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3 Reasons Why ERP Projects Need the President’s Involvement

By Wayne Strider

In a previous post, “A Unique Role for the President in ERP Projects”, I suggested that an organization’s president has a unique role in ERP projects and gave examples of what the president can do that no one else can.

In this post I want to tell you why it is so important that the president be actively involved in an ERP project.  Here are three reasons:

1. ERP Projects Are Risky

ERP projects are not like most other IT projects. They tend to be highly visible. Internally they can affect how employees do their work in almost every part of the organization or institution. Externally they can be media magnets. They typically have very large price tags.  They have a track record of troubled implementations. They deeply touch the operations that you depend on to run your business. If an ERP project goes badly there are significant risks:

• The ability to achieve your mission and strategy can be jeopardized if you are counting on your ERP system to increase your competitiveness and it doesn’t work as expected.

• The ability to run your day-to-day business can be compromised if your ERP produces errors in payroll, accounting, purchasing, accounts receivable and so on. What would it cost your organization per hour or day to have any of these functions inoperable or producing errors?  Hershey Foods several years ago suffered order processing and shipping problems during the Halloween and pre-Christmas sales periods due to a glitch in their new $112 million ERP. Third quarter sales were down 12.4% or $151 million. Share price fell 27% from the year high. (Source: CIO.com)

• There could be an uprising among staff who don’t want to change how they do their work.

• Your organization could get a black eye in the press.

• A ton of money could be spent with little or no value realized.

• Your president’s career could suffer a setback.

2. You Can’t Just Leave It To The IT Department

The IT department can handle getting the technology up and running. That’s what they do best. But, most IT departments typically do not possess the skills or experience to handle the political, organizational, and human change management issues that are inevitable with ERP projects. When ERP projects go badly it is almost never because of  technical issues or lack of technical skills.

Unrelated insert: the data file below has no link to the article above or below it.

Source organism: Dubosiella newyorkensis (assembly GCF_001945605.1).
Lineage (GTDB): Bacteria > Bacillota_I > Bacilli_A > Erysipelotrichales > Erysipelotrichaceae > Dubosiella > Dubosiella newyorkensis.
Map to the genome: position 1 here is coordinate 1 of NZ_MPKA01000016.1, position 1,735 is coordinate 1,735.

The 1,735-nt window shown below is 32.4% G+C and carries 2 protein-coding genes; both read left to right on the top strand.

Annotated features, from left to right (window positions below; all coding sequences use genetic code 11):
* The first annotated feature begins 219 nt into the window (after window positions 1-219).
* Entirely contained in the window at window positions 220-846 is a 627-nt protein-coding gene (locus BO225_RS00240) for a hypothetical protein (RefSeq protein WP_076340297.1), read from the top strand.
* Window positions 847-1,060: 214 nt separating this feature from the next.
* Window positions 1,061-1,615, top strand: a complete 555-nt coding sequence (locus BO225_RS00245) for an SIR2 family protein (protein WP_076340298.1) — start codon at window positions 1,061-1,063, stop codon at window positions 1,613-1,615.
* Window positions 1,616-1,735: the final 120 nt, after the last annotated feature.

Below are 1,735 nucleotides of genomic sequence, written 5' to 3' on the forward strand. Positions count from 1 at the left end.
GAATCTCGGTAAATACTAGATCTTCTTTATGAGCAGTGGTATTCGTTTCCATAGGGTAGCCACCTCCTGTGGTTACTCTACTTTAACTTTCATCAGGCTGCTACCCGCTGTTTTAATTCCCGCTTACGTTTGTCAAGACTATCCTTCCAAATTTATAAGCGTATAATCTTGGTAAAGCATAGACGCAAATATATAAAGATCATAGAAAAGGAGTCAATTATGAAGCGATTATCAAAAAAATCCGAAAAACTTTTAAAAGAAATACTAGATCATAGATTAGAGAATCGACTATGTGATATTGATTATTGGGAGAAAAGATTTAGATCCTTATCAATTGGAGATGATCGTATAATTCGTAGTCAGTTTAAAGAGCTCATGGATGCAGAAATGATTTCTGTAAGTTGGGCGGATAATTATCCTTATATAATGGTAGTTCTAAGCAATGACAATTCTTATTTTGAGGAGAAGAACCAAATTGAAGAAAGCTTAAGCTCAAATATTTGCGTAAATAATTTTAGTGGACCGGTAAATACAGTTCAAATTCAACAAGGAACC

3. You Can’t Just Leave It To The Project Governance Structure

Many ERP projects have a governance structure that includes executive sponsors (i.e., direct reports to the president) to handle decisions that cross organizational boundaries or that are outside the authority of the project manager. The president may not be included in the governance structure. The idea is that executive sponsors will handle the most difficult enterprise decisions; and therefore, not bother the president. Even under the best of circumstances this governance structure can fail to keep the project on track. Here are three reasons why:

• It is human nature not to want to be the bearer of bad news. The project staff, team leads, project manager, project office, and possibly even the CIO do not always reveal the most serious problems to the governance structure. They have so much hope and belief in themselves that they keep thinking they can fix the problems. However, this belief can become a trap. They can lose their objectivity. They can lose their ability to notice they need help.

• Executive sponsors often don’t know which questions to ask of the project leaders or how to interpret their answers. Just because they are executives does not mean they know how to oversee an enterprise IT project. What they don’t know about the project can become a trap. They can lose their ability to understand the significance of the information they’re given and of the information that they’re not given.

• Presidents are too busy to get involved in all the details of an ERP. Many do not want to be seen as micro managing the executive sponsors nor give the appearance of not trusting their IT staffs. This belief can become a trap. They can become isolated. They can lose their ability to know what is really going on with the project. Yet boards still hold presidents responsible and accountable for the significant dollars these projects consume.